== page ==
DP15504 Platform Design When Sellers Use Pricing Algorithms

Author(s): Justin Johnson, Andrew Rhodes, Matthijs Wildenbeest
Publication Date: November 2020
Keyword(s): Algorithms, artificial intelligence, Collusion, platform design
JEL(s): K21, L00
Programme Areas: Industrial Organization
Link to this Page: cepr.org/active/publications/discussion_papers/dp.php?dpno=15504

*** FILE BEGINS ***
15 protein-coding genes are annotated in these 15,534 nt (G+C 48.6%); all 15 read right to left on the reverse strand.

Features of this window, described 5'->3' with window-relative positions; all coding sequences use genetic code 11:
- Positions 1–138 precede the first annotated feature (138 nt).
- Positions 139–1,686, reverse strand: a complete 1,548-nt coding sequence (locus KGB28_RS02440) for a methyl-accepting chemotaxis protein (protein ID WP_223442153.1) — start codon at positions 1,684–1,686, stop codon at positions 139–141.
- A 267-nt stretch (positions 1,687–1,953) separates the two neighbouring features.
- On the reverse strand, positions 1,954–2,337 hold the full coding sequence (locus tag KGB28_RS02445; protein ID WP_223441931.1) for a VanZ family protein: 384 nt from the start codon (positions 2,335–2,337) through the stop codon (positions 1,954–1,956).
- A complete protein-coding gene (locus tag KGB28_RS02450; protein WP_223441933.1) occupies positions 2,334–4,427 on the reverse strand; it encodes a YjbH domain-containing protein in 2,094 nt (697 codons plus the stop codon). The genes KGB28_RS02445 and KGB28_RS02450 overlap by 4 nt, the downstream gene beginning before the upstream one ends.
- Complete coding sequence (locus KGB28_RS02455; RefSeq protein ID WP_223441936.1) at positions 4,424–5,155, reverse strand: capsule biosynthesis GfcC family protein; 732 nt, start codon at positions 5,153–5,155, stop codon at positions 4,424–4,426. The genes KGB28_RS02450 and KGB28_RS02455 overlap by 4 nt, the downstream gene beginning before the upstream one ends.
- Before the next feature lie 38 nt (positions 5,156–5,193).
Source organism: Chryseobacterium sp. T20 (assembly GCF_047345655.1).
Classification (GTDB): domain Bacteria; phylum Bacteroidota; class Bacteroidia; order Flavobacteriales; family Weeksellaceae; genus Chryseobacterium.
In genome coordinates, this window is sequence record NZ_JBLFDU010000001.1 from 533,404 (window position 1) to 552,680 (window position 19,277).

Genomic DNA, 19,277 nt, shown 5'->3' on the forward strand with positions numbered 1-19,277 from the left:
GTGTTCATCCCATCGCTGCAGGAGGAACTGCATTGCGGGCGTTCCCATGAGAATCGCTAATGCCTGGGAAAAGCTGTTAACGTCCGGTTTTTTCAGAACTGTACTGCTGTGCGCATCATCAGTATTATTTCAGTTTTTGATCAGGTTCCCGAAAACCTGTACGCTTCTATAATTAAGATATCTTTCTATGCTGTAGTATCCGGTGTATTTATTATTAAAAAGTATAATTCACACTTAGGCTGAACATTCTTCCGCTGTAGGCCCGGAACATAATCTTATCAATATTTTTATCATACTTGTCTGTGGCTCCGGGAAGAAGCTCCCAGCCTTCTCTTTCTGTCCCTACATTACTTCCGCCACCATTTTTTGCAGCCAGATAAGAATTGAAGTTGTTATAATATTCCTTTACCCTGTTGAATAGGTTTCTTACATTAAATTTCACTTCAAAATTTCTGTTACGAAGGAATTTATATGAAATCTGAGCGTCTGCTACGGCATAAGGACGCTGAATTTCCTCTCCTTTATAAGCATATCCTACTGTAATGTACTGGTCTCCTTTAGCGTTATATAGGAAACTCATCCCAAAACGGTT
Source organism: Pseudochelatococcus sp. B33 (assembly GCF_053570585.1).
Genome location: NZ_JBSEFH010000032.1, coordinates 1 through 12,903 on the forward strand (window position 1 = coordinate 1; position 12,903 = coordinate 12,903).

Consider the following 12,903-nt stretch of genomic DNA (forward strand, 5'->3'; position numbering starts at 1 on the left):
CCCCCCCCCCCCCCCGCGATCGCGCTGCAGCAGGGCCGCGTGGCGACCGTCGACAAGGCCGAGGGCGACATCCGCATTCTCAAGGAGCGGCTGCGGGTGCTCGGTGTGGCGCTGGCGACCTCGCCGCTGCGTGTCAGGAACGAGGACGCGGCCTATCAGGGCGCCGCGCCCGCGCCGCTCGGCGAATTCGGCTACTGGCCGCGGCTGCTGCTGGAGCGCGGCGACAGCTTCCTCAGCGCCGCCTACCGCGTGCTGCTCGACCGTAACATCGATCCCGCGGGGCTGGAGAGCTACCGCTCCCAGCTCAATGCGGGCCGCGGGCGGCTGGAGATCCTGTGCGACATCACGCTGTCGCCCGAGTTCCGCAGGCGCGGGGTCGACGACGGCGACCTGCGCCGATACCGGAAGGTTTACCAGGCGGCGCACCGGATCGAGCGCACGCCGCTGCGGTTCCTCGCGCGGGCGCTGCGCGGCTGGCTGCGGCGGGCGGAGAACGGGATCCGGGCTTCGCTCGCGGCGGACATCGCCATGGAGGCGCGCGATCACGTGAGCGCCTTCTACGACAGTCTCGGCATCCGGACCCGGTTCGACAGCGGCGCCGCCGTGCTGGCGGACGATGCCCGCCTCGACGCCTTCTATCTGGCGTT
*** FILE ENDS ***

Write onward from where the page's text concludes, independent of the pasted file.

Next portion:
Using both economic theory and Artificial Intelligence (AI) pricing algorithms, we investigate the ability of a platform to design its marketplace to promote competition, improve consumer surplus, and even raise its own profits. We allow sellers to use Q-learning algorithms (a common reinforcement-learning technique from the computer-science literature) to devise pricing strategies in a setting with repeated interactions, and consider the effect of platform rules that reward firms that cut prices with additional exposure to consumers. Overall, the evidence from our experiments suggests that platform design decisions can meaningfully benefit consumers even when algorithmic collusion might otherwise emerge but that achieving these gains may require more than the simplest steering policies when algorithms value the future highly. We also find that policies that raise consumer surplus can raise the profits of the platform, depending on the platform's revenue model. Finally, we document several learning challenges faced by the algorithms.